CHAPEL HILL, N.C. — The UNC system is changing how it does business when it comes to admissions.
Last spring two UNC-Wilmington students were murdered within weeks of each other. Both suspects were UNC system students at one time. Police say both had criminal records but lied on their applications.
Tuesday, a task force announced new steps to ensure safety at all 16 campuses.
"We are committed to doing everything feasible and reasonable to provide a safe environment," said Molly Broad, UNC system president.
The university will conduct criminal background checks but only on a case-by-case basis.
Other measures include: - Requiring each campus to maintain a campus safety committee - Training faculty and staff to identify potentially dangerous behavior - Creating standardized questions on admission applications and more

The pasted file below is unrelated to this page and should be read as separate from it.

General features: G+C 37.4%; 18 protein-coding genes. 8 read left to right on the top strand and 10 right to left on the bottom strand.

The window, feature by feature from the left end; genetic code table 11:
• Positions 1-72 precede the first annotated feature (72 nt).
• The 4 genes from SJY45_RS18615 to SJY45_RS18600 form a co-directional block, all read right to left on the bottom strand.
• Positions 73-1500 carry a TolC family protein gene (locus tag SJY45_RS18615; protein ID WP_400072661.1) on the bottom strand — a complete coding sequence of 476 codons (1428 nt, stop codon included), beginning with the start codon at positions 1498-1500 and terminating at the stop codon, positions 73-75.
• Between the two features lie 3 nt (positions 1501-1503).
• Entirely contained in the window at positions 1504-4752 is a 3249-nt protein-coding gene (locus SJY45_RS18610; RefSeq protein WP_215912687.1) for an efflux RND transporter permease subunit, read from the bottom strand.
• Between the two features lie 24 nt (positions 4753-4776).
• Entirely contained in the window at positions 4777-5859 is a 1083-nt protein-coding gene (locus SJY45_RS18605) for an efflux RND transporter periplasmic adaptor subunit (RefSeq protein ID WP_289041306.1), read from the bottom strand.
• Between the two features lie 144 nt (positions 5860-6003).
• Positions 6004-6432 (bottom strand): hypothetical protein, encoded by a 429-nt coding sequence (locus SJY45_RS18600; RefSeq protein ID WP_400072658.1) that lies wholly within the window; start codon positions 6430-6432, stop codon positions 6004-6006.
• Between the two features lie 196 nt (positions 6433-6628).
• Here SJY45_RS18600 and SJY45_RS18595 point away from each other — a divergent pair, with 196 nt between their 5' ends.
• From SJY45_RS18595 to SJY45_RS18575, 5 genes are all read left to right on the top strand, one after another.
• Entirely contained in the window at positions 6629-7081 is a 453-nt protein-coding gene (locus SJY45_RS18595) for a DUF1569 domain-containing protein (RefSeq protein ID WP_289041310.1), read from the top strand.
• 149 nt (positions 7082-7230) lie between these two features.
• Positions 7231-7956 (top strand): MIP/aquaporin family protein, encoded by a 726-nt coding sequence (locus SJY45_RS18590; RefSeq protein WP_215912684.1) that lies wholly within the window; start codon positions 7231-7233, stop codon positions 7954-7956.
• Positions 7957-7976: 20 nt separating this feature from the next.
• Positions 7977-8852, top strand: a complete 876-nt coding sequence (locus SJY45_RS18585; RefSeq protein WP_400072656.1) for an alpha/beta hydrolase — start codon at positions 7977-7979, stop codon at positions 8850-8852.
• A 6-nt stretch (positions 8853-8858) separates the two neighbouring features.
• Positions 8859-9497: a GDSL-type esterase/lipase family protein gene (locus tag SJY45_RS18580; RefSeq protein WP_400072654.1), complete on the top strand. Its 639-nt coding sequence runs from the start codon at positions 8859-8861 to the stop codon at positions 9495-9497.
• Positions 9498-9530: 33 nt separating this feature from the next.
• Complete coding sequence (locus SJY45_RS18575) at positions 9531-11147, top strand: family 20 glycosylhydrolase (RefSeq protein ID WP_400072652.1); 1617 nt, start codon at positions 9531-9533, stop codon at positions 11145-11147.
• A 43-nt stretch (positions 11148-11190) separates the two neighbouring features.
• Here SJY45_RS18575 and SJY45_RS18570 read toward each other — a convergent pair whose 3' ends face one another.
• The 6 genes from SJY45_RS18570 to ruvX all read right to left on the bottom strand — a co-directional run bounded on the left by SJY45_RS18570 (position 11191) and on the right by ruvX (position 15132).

When an a potential student's application raises a red flag, a background check will be performed.
"For example, an unexplained gap of time between high school graduation and application for admission or long-term suspension from a previous educational institution," said Bobby Kanoy, UNC system vice president.
But school administrators are quick to point out a prior criminal record doesn't mean college is out of the question. It will just mean there needs to be further discussion.
"How serious the crime was, what the nature of the crime was, how long ago it was and is there evidence they rehabilitated themselves," are the criteria, said Leslie Winner, UNC system lawyer.
Task force members admit there are no guarantees: With 16 campuses and nearly 190,000 students, there is always a chance someone with a potential for violence may slip through the cracks.
The system will also use a database to find out if an applicant was expelled or suspended from another campus.
Administrators hope to have the new safety measures in place by next fall.